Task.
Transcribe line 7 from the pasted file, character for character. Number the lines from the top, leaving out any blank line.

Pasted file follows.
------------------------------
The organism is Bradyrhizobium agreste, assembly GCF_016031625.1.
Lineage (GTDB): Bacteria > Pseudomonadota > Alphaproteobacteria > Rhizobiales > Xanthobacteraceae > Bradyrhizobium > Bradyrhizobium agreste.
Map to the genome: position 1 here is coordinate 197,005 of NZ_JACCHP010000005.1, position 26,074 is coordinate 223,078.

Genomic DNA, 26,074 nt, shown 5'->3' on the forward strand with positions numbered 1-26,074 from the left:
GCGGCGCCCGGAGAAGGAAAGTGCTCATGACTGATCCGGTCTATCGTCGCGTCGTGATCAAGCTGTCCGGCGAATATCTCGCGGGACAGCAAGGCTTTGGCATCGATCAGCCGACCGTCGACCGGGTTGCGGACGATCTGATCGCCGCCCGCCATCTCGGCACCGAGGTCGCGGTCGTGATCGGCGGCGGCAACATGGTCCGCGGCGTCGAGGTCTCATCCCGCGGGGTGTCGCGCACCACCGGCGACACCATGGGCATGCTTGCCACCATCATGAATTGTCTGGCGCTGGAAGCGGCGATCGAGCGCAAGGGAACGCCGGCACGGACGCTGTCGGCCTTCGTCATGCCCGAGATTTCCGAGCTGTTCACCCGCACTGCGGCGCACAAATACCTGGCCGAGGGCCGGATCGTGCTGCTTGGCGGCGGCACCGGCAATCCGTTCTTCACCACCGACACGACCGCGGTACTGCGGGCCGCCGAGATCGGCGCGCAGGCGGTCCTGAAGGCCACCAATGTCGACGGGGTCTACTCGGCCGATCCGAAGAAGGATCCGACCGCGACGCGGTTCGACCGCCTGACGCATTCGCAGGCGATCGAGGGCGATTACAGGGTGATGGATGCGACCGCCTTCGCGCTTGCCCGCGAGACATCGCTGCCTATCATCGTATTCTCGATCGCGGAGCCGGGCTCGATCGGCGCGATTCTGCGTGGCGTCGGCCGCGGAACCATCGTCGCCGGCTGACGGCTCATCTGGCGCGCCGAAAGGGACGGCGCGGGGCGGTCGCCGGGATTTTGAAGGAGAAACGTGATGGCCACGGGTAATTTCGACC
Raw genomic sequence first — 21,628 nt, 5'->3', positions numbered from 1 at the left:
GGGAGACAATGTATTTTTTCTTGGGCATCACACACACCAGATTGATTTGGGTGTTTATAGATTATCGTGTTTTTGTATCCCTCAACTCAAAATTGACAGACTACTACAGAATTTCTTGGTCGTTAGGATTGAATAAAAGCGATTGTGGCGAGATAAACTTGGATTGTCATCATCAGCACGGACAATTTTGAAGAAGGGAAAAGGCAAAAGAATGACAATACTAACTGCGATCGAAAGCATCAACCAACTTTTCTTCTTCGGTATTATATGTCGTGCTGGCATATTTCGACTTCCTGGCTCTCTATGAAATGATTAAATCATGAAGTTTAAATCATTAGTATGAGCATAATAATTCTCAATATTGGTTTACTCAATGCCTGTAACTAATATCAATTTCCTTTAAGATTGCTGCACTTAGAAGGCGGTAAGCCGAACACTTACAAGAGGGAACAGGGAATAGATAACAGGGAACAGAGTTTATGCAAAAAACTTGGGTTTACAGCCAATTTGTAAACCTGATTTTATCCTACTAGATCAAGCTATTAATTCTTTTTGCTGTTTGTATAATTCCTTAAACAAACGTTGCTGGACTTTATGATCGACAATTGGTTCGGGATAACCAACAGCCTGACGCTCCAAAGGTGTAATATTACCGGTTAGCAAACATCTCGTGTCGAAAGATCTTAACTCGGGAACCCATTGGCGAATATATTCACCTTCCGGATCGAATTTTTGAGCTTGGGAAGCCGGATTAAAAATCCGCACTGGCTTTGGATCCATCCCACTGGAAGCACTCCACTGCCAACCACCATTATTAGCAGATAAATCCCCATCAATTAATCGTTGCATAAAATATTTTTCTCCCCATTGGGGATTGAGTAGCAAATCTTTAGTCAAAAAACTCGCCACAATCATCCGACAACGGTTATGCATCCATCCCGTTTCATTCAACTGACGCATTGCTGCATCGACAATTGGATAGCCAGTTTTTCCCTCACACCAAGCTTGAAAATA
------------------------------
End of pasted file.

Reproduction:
GGGAGACAATGTATTTTTTCTTGGGCATCACACACACCAGATTGATTTGGGTGTTTATAGATTATCGTGTTTTTGTATCCCTCAACTCAAAATTGACAGACTACTACAGAATTTCTTGGTCGTTAGGATTGAATAAAAGCGATTGTGGCGAGATAAACTTGGATTGTCATCATCAGCACGGACAATTTTGAAGAAGGGAAAAGGCAAAAGAATGACAATACTAACTGCGATCGAAAGCATCAACCAACTTTTCTTCTTCGGTATTATATGTCGTGCTGGCATATTTCGACTTCCTGGCTCTCTATGAAATGATTAAATCATGAAGTTTAAATCATTAGTATGAGCATAATAATTCTCAATATTGGTTTACTCAATGCCTGTAACTAATATCAATTTCCTTTAAGATTGCTGCACTTAGAAGGCGGTAAGCCGAACACTTACAAGAGGGAACAGGGAATAGATAACAGGGAACAGAGTTTATGCAAAAAACTTGGGTTTACAGCCAATTTGTAAACCTGATTTTATCCTACTAGATCAAGCTATTAATTCTTTTTGCTGTTTGTATAATTCCTTAAACAAACGTTGCTGGACTTTATGATCGACAATTGGTTCGGGATAACCAACAGCCTGACGCTCCAAAGGTGTAATATTACCGGTTAGCAAACATCTCGTGTCGAAAGATCTTAACTCGGGAACCCATTGGCGAATATATTCACCTTCCGGATCGAATTTTTGAGCTTGGGAAGCCGGATTAAAAATCCGCACTGGCTTTGGATCCATCCCACTGGAAGCACTCCACTGCCAACCACCATTATTAGCAGATAAATCCCCATCAATTAATCGTTGCATAAAATATTTTTCTCCCCATTGGGGATTGAGTAGCAAATCTTTAGTCAAAAAACTCGCCACAATCATCCGACAACGGTTATGCATCCATCCCGTTTCATTCAACTGACGCATTGCTGCATCGACAATTGGATAGCCAGTTTTTCCCTCACACCAAGCTTGAAAATA